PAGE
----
analogue wednesday #197

more light-spotted views from R4R-50 (shot with thibaud thomas), probably double-exposed in toronto for my part.


rota do petisco

for a few years now, a local association has been organizing the rota do petisco, a food festival in which you can taste small dishes from 300 or so restaurants. instead of putting them together in a single location though, the event takes place over a month in the restaurants themselves, all over algarve. this year we finally gave it a go, and i was a bit surprised to discover how much i enjoyed it! :D here’s five things i like about it.

1. the passport! you need a passport to have access to the food, and though it’s just a little book, it’s actually kind of fun to collect the stamps and see where you’ve been. there’s also a picture/description of the dish, and useful information about where the restaurant is or when it is open (something we always forget to check). at the end of the rota, you can use it to vote for the best dish of the year.

2. every dish costs €3 (for a main course) or €2 (for sweets or desserts) and includes a drink, no matter how fancy the place is. i really like this simplicity, as it removes all the guesswork and uncertainty out of the equation and makes it really easy to give new restaurants a try.

3. the dishes are small, usually focused on local stuff, but very tasty! one probably won’t fill you up, but if you have 2, or 2 + 1 dessert, you should be good for that meal. this gives people the incentive to try different nearby things, in a more informal setting that doesn’t require sitting down for a long time, like a proper meal. i’ve seen groups of friends hopping from one restaurant to the next, in a sort of happy “rally da tascas” (but with less drinking).

4. while you wait for the food, you’re encouraged to draw! the restaurants have paper placemats that double as drawing paper, and this year they requested fishes. our talents are a bit questionable… but it’s a fun way to spend the time while we wait for the food. the restaurant owners will collect these at the end of the meal and send them to the organization, who will exhibit some.

5. and finally, the timing! i like that it happens in the shoulder season, just before the heat and the wave of tourists come. it would be impossible to pull this off in the summer, when restaurants are full to the brim, and stress is high for the chefs and waiters. as it is, it feels like a very relaxed event, something that happens at algarve’s own pace.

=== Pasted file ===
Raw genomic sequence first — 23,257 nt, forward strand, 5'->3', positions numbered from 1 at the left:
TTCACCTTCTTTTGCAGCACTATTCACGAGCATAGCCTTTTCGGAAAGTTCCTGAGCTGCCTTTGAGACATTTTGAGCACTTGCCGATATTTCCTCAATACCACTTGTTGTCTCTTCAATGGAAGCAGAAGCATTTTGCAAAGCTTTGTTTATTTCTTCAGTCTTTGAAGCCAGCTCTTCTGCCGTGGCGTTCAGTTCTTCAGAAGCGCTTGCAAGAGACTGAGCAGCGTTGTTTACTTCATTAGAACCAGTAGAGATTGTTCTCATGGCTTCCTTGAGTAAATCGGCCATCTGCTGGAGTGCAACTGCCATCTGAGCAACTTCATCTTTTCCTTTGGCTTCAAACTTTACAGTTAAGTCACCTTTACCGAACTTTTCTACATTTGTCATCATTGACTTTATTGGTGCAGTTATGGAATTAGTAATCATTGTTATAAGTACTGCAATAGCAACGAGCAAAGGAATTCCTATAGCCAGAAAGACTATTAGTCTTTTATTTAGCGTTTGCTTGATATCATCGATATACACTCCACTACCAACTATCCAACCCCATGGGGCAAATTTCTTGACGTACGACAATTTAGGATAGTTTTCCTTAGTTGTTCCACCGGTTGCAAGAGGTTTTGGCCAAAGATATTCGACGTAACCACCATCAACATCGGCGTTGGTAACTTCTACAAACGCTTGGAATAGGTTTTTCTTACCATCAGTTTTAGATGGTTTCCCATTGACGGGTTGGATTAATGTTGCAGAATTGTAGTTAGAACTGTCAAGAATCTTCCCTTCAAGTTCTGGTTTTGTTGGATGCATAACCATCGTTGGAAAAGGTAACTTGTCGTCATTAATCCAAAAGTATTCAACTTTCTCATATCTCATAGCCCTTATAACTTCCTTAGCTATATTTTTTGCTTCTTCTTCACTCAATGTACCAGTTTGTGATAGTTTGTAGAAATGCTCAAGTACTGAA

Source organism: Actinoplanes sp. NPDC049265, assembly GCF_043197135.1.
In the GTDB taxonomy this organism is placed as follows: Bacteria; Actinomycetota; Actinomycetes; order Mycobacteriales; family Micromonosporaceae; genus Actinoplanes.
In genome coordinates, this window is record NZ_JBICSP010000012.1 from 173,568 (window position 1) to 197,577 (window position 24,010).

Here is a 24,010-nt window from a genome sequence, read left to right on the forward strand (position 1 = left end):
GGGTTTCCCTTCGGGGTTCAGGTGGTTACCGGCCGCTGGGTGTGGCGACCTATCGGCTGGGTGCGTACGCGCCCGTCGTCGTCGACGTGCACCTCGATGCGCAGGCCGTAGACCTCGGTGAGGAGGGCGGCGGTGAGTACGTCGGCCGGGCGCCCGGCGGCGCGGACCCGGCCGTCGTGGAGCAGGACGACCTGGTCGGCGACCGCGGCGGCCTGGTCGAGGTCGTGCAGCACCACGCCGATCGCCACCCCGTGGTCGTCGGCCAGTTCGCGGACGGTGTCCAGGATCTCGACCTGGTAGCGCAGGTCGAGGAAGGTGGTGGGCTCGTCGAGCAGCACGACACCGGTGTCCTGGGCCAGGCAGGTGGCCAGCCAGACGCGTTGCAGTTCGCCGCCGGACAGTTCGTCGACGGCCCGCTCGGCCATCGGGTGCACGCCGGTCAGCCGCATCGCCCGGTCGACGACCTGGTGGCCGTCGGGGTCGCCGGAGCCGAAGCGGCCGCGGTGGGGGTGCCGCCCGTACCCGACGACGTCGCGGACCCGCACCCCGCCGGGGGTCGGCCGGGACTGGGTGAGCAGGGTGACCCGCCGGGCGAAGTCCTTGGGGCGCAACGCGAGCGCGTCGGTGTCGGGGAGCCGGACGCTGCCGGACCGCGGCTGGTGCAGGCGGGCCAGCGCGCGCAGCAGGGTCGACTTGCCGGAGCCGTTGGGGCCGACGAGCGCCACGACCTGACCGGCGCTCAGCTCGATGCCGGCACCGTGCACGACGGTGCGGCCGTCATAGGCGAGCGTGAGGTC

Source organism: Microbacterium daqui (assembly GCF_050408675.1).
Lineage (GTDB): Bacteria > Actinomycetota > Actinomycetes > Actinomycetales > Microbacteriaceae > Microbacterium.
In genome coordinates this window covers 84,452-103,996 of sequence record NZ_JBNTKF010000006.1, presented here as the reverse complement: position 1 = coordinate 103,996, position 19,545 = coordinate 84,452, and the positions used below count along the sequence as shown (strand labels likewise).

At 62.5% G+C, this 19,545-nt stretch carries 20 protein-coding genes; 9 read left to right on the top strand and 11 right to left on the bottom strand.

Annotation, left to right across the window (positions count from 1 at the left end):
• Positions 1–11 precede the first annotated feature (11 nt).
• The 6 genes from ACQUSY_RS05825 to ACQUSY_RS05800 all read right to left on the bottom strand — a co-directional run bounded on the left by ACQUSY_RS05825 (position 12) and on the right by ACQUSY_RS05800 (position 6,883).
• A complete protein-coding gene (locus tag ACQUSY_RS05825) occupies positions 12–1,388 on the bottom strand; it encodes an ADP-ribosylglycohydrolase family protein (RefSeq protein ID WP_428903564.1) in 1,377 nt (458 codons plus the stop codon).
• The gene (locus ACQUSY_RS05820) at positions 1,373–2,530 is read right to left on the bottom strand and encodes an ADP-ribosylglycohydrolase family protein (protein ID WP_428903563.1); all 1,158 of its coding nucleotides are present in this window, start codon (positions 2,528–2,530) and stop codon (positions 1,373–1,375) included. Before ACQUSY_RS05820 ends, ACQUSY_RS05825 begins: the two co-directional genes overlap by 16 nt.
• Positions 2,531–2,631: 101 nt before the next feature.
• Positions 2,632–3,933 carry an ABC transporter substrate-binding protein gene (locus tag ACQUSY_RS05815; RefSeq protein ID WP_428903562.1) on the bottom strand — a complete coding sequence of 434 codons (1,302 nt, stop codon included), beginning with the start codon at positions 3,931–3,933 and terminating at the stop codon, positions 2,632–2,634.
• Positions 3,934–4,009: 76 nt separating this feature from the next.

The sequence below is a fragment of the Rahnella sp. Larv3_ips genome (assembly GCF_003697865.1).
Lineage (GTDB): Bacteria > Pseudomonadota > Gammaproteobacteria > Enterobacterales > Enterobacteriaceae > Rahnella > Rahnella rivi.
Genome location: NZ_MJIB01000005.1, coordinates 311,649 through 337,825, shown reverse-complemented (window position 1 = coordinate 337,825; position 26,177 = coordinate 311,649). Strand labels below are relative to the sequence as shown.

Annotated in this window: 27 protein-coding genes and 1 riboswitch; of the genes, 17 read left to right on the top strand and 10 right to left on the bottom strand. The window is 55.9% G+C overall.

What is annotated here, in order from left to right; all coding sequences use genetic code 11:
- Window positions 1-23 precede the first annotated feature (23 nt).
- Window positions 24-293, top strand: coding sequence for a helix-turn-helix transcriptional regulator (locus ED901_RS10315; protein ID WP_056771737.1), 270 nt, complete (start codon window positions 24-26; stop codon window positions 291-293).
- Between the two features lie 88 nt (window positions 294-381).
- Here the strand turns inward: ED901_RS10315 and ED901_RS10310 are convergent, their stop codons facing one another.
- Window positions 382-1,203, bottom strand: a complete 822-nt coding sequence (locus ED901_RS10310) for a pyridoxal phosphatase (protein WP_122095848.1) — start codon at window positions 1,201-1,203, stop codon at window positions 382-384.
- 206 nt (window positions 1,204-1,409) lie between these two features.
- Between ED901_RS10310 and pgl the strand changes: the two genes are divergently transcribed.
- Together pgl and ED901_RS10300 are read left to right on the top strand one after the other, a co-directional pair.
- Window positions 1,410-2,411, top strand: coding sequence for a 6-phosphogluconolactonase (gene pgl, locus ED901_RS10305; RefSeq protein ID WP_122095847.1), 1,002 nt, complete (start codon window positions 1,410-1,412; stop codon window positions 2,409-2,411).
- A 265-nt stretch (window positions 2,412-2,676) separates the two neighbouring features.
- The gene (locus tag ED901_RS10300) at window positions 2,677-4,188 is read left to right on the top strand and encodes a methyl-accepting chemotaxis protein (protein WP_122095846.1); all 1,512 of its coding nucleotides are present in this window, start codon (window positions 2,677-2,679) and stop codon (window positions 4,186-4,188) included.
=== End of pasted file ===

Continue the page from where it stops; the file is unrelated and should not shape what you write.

so that’s it! it’s been a brilliant month, we’ve tried quite a few new restaurants, and found some that we shall be returning to. see you again next year, rota do petisco! :)


çılbır

i usually stay away from milk-stuff, but çılbır is one of those things that makes the lactase pills worth it. we discovered it first in berlin some years ago, but as soon as we knew its name, we started seeing these turkish eggs everywhere. i finally gave it a try myself when i stumbled on a recipe on all about eggs, and it was a-ma-zing!

it takes 10 minutes to assemble: mix crushed garlic with yoghurt, poach eggs, foam some butter with chili flakes. then put everything in a bowl and voilà! serve with bread if you like, or just eat it spoon by spoon, every single one of them a delicious mix of yoghurt and butter. :)

we like this garlicky yoghurt with spiced butter concoction so much that it has quickly become a staple around here. nigella has a video recipe on youtube — give it a try!


name seals

the boy subscribes to a newsletter that is mostly about coding, but sometimes also includes random interesting links. last week, it linked to this video about name seals in japan, which i found fascinating:

i had no idea that they’re still so commonly used in japan these days, as that definitely did not seem to be the case in china. watching the video made me want to go and play with my own name seal, carved 10 years ago in shanghai, by a street vendor. it’s not super legible… but it is unique and mine!


analogue wednesday #196

another neon frame from R4R-50 (shot with thibaud thomas). i remember going through chinatown in toronto looking at all these funky lights!